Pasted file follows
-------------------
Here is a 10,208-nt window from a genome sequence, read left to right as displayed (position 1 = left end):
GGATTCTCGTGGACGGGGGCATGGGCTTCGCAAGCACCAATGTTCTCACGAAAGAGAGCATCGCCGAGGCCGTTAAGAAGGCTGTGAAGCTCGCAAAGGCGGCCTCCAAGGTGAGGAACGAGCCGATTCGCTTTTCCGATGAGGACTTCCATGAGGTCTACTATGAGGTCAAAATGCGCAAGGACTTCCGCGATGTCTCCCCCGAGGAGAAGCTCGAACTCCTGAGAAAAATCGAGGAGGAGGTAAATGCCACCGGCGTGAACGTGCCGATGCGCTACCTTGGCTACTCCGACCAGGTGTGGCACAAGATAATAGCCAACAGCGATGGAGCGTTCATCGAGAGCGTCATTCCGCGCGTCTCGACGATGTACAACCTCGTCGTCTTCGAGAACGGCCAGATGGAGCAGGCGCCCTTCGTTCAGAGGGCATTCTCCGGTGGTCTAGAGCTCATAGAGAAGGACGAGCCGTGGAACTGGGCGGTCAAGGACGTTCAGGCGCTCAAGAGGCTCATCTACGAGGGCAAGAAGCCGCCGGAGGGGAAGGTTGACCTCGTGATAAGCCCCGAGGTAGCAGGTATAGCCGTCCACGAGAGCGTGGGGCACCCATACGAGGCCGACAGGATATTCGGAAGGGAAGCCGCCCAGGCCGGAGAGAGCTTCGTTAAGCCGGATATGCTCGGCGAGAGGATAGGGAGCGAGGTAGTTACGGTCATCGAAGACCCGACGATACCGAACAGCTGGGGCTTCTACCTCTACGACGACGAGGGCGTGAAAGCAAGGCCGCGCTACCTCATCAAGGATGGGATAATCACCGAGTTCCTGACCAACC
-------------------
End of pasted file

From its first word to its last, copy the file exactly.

Here is a 10,208-nt window from a genome sequence, read left to right as displayed (position 1 = left end):
GGATTCTCGTGGACGGGGGCATGGGCTTCGCAAGCACCAATGTTCTCACGAAAGAGAGCATCGCCGAGGCCGTTAAGAAGGCTGTGAAGCTCGCAAAGGCGGCCTCCAAGGTGAGGAACGAGCCGATTCGCTTTTCCGATGAGGACTTCCATGAGGTCTACTATGAGGTCAAAATGCGCAAGGACTTCCGCGATGTCTCCCCCGAGGAGAAGCTCGAACTCCTGAGAAAAATCGAGGAGGAGGTAAATGCCACCGGCGTGAACGTGCCGATGCGCTACCTTGGCTACTCCGACCAGGTGTGGCACAAGATAATAGCCAACAGCGATGGAGCGTTCATCGAGAGCGTCATTCCGCGCGTCTCGACGATGTACAACCTCGTCGTCTTCGAGAACGGCCAGATGGAGCAGGCGCCCTTCGTTCAGAGGGCATTCTCCGGTGGTCTAGAGCTCATAGAGAAGGACGAGCCGTGGAACTGGGCGGTCAAGGACGTTCAGGCGCTCAAGAGGCTCATCTACGAGGGCAAGAAGCCGCCGGAGGGGAAGGTTGACCTCGTGATAAGCCCCGAGGTAGCAGGTATAGCCGTCCACGAGAGCGTGGGGCACCCATACGAGGCCGACAGGATATTCGGAAGGGAAGCCGCCCAGGCCGGAGAGAGCTTCGTTAAGCCGGATATGCTCGGCGAGAGGATAGGGAGCGAGGTAGTTACGGTCATCGAAGACCCGACGATACCGAACAGCTGGGGCTTCTACCTCTACGACGACGAGGGCGTGAAAGCAAGGCCGCGCTACCTCATCAAGGATGGGATAATCACCGAGTTCCTGACCAACC